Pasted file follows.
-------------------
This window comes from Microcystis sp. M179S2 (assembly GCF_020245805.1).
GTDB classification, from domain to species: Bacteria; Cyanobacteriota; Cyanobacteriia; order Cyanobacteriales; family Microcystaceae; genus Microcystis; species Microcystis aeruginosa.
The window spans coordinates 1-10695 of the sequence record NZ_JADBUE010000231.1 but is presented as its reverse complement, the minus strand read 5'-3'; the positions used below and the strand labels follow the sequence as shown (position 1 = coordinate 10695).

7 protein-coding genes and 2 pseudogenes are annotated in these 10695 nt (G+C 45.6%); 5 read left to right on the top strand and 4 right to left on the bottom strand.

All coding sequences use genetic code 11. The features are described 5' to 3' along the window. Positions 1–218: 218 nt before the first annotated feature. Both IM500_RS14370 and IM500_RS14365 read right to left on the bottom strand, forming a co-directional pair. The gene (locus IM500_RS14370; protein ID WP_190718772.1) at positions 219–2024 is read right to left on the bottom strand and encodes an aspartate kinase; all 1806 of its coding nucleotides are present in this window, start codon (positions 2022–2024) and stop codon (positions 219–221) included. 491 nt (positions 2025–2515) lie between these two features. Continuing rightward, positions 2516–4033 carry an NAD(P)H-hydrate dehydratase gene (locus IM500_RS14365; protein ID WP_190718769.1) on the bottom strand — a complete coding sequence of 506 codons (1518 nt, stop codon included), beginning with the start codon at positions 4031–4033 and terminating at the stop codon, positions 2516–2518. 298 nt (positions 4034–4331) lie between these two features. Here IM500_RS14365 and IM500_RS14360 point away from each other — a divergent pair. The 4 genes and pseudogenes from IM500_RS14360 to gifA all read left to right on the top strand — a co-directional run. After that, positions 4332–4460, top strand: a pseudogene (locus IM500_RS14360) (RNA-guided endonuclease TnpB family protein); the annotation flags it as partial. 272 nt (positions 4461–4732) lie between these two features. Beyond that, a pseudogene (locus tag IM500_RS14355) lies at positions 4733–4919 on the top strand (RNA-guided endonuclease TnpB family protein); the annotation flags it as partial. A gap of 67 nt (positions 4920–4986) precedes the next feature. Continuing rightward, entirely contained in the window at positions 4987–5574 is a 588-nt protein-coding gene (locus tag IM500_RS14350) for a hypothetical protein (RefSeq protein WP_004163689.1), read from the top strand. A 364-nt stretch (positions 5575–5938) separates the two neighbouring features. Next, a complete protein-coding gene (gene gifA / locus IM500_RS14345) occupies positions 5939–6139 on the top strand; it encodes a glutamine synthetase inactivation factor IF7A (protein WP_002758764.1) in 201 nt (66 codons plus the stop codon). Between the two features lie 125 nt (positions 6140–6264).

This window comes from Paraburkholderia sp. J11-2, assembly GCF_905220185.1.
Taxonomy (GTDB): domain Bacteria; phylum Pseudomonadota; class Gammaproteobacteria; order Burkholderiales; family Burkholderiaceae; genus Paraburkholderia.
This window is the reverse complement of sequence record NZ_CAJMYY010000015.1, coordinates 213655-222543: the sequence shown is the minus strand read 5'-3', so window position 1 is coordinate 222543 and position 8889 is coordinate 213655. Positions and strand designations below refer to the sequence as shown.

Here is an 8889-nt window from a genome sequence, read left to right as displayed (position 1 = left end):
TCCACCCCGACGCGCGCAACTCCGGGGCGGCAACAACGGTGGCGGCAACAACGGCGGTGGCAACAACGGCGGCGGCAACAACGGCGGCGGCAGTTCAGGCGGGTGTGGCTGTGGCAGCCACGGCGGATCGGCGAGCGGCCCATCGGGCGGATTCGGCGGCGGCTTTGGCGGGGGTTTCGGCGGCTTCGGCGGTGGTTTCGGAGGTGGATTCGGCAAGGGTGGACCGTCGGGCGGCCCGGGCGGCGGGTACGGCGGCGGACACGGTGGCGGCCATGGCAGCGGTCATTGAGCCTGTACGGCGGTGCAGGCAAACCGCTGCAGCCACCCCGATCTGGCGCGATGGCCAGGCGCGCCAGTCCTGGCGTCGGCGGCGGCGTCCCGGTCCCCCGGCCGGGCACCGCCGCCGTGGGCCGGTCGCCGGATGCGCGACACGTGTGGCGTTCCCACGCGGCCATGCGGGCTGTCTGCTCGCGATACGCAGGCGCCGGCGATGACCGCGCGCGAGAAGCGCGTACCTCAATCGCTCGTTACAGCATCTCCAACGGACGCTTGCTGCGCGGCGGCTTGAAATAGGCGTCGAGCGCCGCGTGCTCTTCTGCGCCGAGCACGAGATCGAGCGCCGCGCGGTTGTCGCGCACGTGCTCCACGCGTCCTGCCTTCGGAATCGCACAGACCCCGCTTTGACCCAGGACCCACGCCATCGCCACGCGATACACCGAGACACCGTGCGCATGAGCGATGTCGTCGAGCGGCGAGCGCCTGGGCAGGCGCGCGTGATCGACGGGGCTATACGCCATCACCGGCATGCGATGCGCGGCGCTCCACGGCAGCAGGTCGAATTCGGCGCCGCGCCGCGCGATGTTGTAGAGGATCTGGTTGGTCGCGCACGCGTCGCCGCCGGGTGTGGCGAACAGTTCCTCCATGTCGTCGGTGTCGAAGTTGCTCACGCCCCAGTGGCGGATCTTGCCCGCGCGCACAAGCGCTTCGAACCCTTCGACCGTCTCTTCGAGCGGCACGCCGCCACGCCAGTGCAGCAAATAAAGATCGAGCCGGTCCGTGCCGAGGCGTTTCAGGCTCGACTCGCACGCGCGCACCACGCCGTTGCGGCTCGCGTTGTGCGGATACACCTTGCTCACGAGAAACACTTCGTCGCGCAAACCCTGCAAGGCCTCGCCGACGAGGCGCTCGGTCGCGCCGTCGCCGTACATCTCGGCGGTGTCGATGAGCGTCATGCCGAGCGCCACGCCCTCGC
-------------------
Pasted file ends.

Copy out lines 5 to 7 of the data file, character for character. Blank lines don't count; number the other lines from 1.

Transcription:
All coding sequences use genetic code 11. The features are described 5' to 3' along the window. Positions 1–218: 218 nt before the first annotated feature. Both IM500_RS14370 and IM500_RS14365 read right to left on the bottom strand, forming a co-directional pair. The gene (locus IM500_RS14370; protein ID WP_190718772.1) at positions 219–2024 is read right to left on the bottom strand and encodes an aspartate kinase; all 1806 of its coding nucleotides are present in this window, start codon (positions 2022–2024) and stop codon (positions 219–221) included. 491 nt (positions 2025–2515) lie between these two features. Continuing rightward, positions 2516–4033 carry an NAD(P)H-hydrate dehydratase gene (locus IM500_RS14365; protein ID WP_190718769.1) on the bottom strand — a complete coding sequence of 506 codons (1518 nt, stop codon included), beginning with the start codon at positions 4031–4033 and terminating at the stop codon, positions 2516–2518. 298 nt (positions 4034–4331) lie between these two features. Here IM500_RS14365 and IM500_RS14360 point away from each other — a divergent pair. The 4 genes and pseudogenes from IM500_RS14360 to gifA all read left to right on the top strand — a co-directional run. After that, positions 4332–4460, top strand: a pseudogene (locus IM500_RS14360) (RNA-guided endonuclease TnpB family protein); the annotation flags it as partial. 272 nt (positions 4461–4732) lie between these two features. Beyond that, a pseudogene (locus tag IM500_RS14355) lies at positions 4733–4919 on the top strand (RNA-guided endonuclease TnpB family protein); the annotation flags it as partial. A gap of 67 nt (positions 4920–4986) precedes the next feature. Continuing rightward, entirely contained in the window at positions 4987–5574 is a 588-nt protein-coding gene (locus tag IM500_RS14350) for a hypothetical protein (RefSeq protein WP_004163689.1), read from the top strand. A 364-nt stretch (positions 5575–5938) separates the two neighbouring features. Next, a complete protein-coding gene (gene gifA / locus IM500_RS14345) occupies positions 5939–6139 on the top strand; it encodes a glutamine synthetase inactivation factor IF7A (protein WP_002758764.1) in 201 nt (66 codons plus the stop codon). Between the two features lie 125 nt (positions 6140–6264).

This window comes from Paraburkholderia sp. J11-2, assembly GCF_905220185.1.
Taxonomy (GTDB): domain Bacteria; phylum Pseudomonadota; class Gammaproteobacteria; order Burkholderiales; family Burkholderiaceae; genus Paraburkholderia.